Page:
Weeknights in Braga are also turning out to be quite nice. This week: soccer and sweet wine.
On Tuesday night Peggy and I were able to enjoy an evening of Champions League Football. If you're not a big soccer fan you may not know that the Champions League is the biggest thing in European football. This is a competition in which the top few teams in each of the big European leagues play to be crowned the champion of Europe. For example, the top 4 teams from the English Premiere League, the top 2 teams from the Portuguese league, and the top few teams from the Spanish, Italian, German, and other leagues participate. In football, it is a big deal.
Last year Braga finished second in the Portuguese league so they are in the Champions League this year. A professor at the Univ. of Minho was able to get two tickets for Peggy and I. The Braga stadium is set in an old quarry site with a fantastic view out over the valley. It really is a stunning stadium.
The roof over the seats is supported by the cables that run from one set of stands, across the field, to the other set of stands. It makes for a dramatic setting.
Unfortunately the football didn't quite live up to the setting, especially if you are supporting Braga. They lost 0-3 to Shakhtar Donetsk from Ukraine. Braga started well and was unlucky to not get a goal in the opening minutes. In the second half Shakhtar benefited from a goal-keeping error and Braga was denied a clear penalty (and the crowd let the referee know that they were unhappy). After that goal Braga really came to life and some quality goal keeping from Shakhtar prevented 1, maybe 2, Braga goals. After that, a bad substitution from the Braga manager left the Braga midfield wide open to Shakhtar and they ran right right through on several occasions. Another easy goal and a late penalty left the home side well beaten...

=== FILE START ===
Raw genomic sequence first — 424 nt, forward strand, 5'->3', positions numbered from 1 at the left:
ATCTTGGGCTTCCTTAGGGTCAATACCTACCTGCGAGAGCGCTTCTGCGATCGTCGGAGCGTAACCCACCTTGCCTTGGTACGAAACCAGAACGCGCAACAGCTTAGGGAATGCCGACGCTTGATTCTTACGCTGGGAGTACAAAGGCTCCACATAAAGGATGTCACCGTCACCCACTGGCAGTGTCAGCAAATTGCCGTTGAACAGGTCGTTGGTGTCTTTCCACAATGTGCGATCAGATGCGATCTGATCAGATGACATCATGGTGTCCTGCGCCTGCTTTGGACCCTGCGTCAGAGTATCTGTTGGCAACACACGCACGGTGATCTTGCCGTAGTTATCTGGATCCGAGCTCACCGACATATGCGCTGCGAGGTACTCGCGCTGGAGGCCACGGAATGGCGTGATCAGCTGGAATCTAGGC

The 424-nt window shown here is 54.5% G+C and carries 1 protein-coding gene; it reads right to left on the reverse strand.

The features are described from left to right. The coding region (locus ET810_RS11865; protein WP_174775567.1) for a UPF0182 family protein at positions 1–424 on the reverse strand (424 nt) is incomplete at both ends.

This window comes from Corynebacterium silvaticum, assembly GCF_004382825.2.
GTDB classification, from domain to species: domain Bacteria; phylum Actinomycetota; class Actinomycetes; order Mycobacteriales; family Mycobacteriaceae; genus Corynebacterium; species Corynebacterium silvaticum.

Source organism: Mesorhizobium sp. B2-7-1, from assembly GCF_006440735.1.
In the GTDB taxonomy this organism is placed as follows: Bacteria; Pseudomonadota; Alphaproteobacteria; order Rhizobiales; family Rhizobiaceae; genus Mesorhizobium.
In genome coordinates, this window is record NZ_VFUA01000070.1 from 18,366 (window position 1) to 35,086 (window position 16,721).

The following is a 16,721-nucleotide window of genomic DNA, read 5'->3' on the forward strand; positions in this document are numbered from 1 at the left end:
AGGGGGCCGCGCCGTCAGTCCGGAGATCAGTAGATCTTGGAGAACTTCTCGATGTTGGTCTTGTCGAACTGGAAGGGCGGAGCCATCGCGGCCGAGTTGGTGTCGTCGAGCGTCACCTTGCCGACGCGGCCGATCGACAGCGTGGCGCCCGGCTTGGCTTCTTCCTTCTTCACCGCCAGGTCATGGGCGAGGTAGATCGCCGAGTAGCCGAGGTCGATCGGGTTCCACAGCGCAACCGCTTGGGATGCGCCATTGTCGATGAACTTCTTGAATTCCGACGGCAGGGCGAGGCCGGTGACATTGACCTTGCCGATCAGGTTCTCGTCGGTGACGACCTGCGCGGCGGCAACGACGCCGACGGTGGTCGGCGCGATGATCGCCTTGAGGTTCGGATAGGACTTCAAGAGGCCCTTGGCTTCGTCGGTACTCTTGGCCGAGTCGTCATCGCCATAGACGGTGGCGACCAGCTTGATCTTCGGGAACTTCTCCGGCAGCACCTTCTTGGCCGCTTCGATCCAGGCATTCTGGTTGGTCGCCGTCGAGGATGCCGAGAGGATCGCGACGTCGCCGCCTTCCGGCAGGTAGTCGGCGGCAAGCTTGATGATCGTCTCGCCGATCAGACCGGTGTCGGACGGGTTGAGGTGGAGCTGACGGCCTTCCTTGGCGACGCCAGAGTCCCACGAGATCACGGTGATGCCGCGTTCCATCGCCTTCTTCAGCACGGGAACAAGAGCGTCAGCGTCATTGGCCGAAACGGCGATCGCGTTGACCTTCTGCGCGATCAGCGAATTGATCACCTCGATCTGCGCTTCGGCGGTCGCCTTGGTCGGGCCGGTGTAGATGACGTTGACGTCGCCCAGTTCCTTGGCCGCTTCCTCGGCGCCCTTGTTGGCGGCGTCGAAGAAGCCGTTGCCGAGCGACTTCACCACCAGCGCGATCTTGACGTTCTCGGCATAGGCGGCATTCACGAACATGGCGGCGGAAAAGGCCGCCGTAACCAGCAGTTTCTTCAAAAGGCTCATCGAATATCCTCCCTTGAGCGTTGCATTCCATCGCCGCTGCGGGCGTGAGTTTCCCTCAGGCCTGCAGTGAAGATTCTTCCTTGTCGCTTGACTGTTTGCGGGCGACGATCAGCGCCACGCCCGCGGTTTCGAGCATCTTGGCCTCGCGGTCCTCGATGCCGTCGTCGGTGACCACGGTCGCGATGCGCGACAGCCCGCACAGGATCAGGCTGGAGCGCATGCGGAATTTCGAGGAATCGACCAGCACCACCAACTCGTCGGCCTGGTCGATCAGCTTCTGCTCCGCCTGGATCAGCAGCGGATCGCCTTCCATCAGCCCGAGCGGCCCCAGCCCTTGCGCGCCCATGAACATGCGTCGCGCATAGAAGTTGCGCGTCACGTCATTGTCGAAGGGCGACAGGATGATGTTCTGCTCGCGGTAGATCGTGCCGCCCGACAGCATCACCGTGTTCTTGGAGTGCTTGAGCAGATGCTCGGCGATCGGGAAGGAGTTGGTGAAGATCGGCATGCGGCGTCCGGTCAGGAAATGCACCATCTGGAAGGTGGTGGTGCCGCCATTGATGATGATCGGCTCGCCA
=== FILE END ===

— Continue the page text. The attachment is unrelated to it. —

But we had a good time and I am looking forward to going back again for some league games.
Tonight we got to sample the "sweet wine" at João's father's farm. This is wine that is only a few days old and has only just started to ferment. It sits in a 1000 liter tub, open to the air, in a barn on the farm. The grapes have been crushed, but not pressed, so the skins and stems are still there floating on the top. Here João's father and Amelia use a hose to siphon some out into porcelain bowls, the traditional Portuguese vessel for young red wine.
At this point it tastes very much like juice but is has some alcohol in it. Thus the name "sweet wine". It does taste really good and one could easily over-indulge. Here is Peggy enjoying hers along with Alberto Pardo - a computer scientist from Uruguay also visiting the Univ. of Minho.
The mixture has to be stirred a couple times a day - this is quite a job and requires using a big hoe-like tool and scrambling up onto the tub.
After this we can't wait to taste the final product ...